Sunseeker Manhattan 70By Capt. Grant Rafter
The border between a boat you’re comfortable handling yourself and one that requires a captain is a delicate one. The Manhattan 70 sits right on the cusp, filling a gap between the Manhattan 60 and the 86 Yacht. As the largest of the Manhattans, the 70 bridges the void by incorporating accommodation elements from the 86 while attempting to keep the at-sea agility of a boat that’s ten feet shorter.
The interior requirements for this boat are derived from the 86 and were determined well before the design phase began: She had to have four staterooms and one crew cabin, and her interior had to exhibit an open feeling while having eight percent less volume in which to do it. And so the design team set to work, tweaking the layout to make the accommodations fit the parameters.
The most obvious departure from the 86 was to set the berths in both the VIP and the master at an angle, instead of aligned fore and aft, effectively creating more carpeted floor area in both. Windows in the master also increase the feeling of spaciousness, with four stainless steel ports—two of which open—built into each side of the hull. Mirrors are a trick that builders often enlist to create the effect of more room and are available on the 70. But the owner of my test boat decided that his quarters felt voluminous enough, and instead went with the standard knit fabric wall covering, giving the stateroom a warmer tone.
In the guest cabin to starboard, Sunseeker again addressed the interior requirements by readjusting the berths. Two twins—wider than those in the 86—push together on a wooden track to form a double. The builder did this two smart ways: First, it constructed the track from timber instead of stainless steel, so it’s not only virtually invisible among the brown and beige dcor but it also doesn’t feel strange underfoot. The second was to extend the cabinetry inboard, so even when the berths are pushed together, you can still access the stowage space. The guest cabin also has one more hidden feature: a Pullman berth that drops down from the transverse bulwark. This quick-release design, which includes beefy stainless steel hinges, means owners have a third place to sleep guests that only takes 30 seconds to deploy or to put away.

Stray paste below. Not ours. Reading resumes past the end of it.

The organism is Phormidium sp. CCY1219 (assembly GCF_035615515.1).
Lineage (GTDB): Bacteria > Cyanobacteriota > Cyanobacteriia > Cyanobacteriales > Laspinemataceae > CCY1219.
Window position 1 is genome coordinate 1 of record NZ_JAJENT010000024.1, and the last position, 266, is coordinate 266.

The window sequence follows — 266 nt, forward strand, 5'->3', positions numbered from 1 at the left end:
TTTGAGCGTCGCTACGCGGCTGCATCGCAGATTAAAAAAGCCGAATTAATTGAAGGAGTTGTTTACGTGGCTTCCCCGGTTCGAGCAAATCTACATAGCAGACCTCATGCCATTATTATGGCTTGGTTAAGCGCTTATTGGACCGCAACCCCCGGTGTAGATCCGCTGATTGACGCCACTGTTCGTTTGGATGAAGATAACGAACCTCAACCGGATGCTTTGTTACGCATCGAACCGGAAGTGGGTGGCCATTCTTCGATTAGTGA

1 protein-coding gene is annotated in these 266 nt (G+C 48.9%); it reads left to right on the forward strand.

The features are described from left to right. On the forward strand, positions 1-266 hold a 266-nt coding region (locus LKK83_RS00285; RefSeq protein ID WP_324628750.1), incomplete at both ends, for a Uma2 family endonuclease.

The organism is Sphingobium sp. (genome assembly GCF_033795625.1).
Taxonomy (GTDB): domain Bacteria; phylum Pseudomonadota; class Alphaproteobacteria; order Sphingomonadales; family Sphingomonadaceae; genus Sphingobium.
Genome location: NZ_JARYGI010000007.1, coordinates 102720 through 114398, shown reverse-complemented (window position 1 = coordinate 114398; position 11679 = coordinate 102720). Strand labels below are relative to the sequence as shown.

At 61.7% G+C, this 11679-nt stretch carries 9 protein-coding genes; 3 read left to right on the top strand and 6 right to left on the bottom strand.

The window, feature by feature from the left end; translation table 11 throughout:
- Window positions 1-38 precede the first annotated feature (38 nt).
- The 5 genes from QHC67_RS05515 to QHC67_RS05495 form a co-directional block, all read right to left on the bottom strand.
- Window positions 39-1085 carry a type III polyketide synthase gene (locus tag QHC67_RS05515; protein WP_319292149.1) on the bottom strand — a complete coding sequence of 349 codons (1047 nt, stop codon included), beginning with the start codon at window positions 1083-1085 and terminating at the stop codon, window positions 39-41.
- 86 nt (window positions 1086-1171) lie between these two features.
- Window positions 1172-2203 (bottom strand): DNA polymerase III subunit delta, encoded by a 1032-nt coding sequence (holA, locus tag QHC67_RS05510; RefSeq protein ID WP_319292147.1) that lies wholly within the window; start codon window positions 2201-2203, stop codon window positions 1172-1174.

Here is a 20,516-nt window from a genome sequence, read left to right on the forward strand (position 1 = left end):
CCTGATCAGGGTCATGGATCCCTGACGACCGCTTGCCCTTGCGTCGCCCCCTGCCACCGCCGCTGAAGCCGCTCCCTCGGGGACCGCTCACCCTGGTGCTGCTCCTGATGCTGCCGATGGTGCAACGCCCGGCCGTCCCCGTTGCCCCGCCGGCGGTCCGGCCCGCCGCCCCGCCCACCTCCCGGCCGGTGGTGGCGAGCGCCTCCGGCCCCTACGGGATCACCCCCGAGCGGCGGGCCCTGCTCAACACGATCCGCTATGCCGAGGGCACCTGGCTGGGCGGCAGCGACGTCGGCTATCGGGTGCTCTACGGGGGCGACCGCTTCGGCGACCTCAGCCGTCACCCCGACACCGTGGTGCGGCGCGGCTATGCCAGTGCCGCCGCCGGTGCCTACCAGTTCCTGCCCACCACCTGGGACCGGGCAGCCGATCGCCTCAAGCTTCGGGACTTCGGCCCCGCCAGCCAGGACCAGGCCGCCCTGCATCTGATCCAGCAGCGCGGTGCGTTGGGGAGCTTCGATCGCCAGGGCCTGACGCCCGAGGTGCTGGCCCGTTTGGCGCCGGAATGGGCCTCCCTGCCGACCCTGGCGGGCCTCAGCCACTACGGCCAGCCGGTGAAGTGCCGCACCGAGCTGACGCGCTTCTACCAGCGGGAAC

Teardrop-shape side windows, inspired by those on the 86, also help bring a megayacht ambiance to the vessel. The resulting profusion of light, increased by the lack of structural bulkheads, lets the space breathe. Aiding this is the layout, including a large C-shape settee in the sitting area. The only partition is an optional one on the starboard side between the galley and the helm station. Although it provides more cupboard space—a feature the owner’s wife requested—it eliminates sightlines aft from the helm. While this may not be an issue for long nighttime passages where radar is the predominate source of information on other vessels, daytrips steered from here could be challenging. If you need to make a turn or see who is approaching, you’ll have to open the door to starboard and stick your head out. The black-and-white security cameras aboard my boat were too grainy to effectively monitor other vessels; for that you’d need higher-resolution equipment with full-color capability.
But the point may be moot as I suspect that most wheel time will be taken from the upper helm, and that’s exactly where I went to evaluate the 70’s maneuverability.
Biscayne Bay offered superb protection from the offshore waves that had been building over the past week, whooped up by a steady 15-mph easterly wind. Inshore, the smooth sea began to ripple as the 70 accelerated. It took about two seconds for the boat to respond to the flattened MAN electronic controls and about five more before the turbos kicked in. Once they did, she accelerated briskly and without hesitation to a top speed of 41 mph, about the level of performance that we’ve come to expect from this builder.